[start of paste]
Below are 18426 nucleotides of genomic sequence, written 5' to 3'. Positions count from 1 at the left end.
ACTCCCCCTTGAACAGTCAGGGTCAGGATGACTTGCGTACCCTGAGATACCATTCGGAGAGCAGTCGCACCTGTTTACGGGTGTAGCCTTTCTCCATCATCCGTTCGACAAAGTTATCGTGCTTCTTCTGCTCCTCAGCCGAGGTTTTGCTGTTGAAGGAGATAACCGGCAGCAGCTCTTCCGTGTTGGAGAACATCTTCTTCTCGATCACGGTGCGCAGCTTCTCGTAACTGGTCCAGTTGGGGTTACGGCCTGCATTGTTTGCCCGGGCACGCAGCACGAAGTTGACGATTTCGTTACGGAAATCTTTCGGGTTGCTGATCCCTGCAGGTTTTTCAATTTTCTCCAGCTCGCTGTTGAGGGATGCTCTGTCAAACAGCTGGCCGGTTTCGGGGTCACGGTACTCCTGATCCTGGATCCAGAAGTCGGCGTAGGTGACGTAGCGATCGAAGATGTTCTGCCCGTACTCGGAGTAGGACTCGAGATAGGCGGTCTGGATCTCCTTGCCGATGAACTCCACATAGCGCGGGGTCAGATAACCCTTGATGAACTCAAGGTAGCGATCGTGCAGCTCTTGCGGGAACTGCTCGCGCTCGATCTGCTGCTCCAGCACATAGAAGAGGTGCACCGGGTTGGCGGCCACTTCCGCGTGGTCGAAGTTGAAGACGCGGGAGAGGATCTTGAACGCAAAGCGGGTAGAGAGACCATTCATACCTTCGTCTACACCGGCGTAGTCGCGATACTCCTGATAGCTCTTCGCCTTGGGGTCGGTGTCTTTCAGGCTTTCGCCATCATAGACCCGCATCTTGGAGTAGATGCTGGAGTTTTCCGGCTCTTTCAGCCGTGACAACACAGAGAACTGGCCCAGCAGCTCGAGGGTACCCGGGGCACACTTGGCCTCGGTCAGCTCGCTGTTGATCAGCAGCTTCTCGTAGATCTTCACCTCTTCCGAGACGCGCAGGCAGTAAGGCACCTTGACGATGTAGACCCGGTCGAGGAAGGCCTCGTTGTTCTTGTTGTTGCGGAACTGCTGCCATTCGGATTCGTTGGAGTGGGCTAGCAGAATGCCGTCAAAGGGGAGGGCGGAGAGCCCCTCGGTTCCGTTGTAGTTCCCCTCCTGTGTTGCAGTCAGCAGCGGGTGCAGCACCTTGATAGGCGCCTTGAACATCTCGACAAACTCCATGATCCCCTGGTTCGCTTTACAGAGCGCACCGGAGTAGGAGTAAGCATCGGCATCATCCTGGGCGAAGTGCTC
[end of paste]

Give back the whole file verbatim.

Below are 18426 nucleotides of genomic sequence, written 5' to 3'. Positions count from 1 at the left end.
ACTCCCCCTTGAACAGTCAGGGTCAGGATGACTTGCGTACCCTGAGATACCATTCGGAGAGCAGTCGCACCTGTTTACGGGTGTAGCCTTTCTCCATCATCCGTTCGACAAAGTTATCGTGCTTCTTCTGCTCCTCAGCCGAGGTTTTGCTGTTGAAGGAGATAACCGGCAGCAGCTCTTCCGTGTTGGAGAACATCTTCTTCTCGATCACGGTGCGCAGCTTCTCGTAACTGGTCCAGTTGGGGTTACGGCCTGCATTGTTTGCCCGGGCACGCAGCACGAAGTTGACGATTTCGTTACGGAAATCTTTCGGGTTGCTGATCCCTGCAGGTTTTTCAATTTTCTCCAGCTCGCTGTTGAGGGATGCTCTGTCAAACAGCTGGCCGGTTTCGGGGTCACGGTACTCCTGATCCTGGATCCAGAAGTCGGCGTAGGTGACGTAGCGATCGAAGATGTTCTGCCCGTACTCGGAGTAGGACTCGAGATAGGCGGTCTGGATCTCCTTGCCGATGAACTCCACATAGCGCGGGGTCAGATAACCCTTGATGAACTCAAGGTAGCGATCGTGCAGCTCTTGCGGGAACTGCTCGCGCTCGATCTGCTGCTCCAGCACATAGAAGAGGTGCACCGGGTTGGCGGCCACTTCCGCGTGGTCGAAGTTGAAGACGCGGGAGAGGATCTTGAACGCAAAGCGGGTAGAGAGACCATTCATACCTTCGTCTACACCGGCGTAGTCGCGATACTCCTGATAGCTCTTCGCCTTGGGGTCGGTGTCTTTCAGGCTTTCGCCATCATAGACCCGCATCTTGGAGTAGATGCTGGAGTTTTCCGGCTCTTTCAGCCGTGACAACACAGAGAACTGGCCCAGCAGCTCGAGGGTACCCGGGGCACACTTGGCCTCGGTCAGCTCGCTGTTGATCAGCAGCTTCTCGTAGATCTTCACCTCTTCCGAGACGCGCAGGCAGTAAGGCACCTTGACGATGTAGACCCGGTCGAGGAAGGCCTCGTTGTTCTTGTTGTTGCGGAACTGCTGCCATTCGGATTCGTTGGAGTGGGCTAGCAGAATGCCGTCAAAGGGGAGGGCGGAGAGCCCCTCGGTTCCGTTGTAGTTCCCCTCCTGTGTTGCAGTCAGCAGCGGGTGCAGCACCTTGATAGGCGCCTTGAACATCTCGACAAACTCCATGATCCCCTGGTTCGCTTTACAGAGCGCACCGGAGTAGGAGTAAGCATCGGCATCATCCTGGGCGAAGTGCTC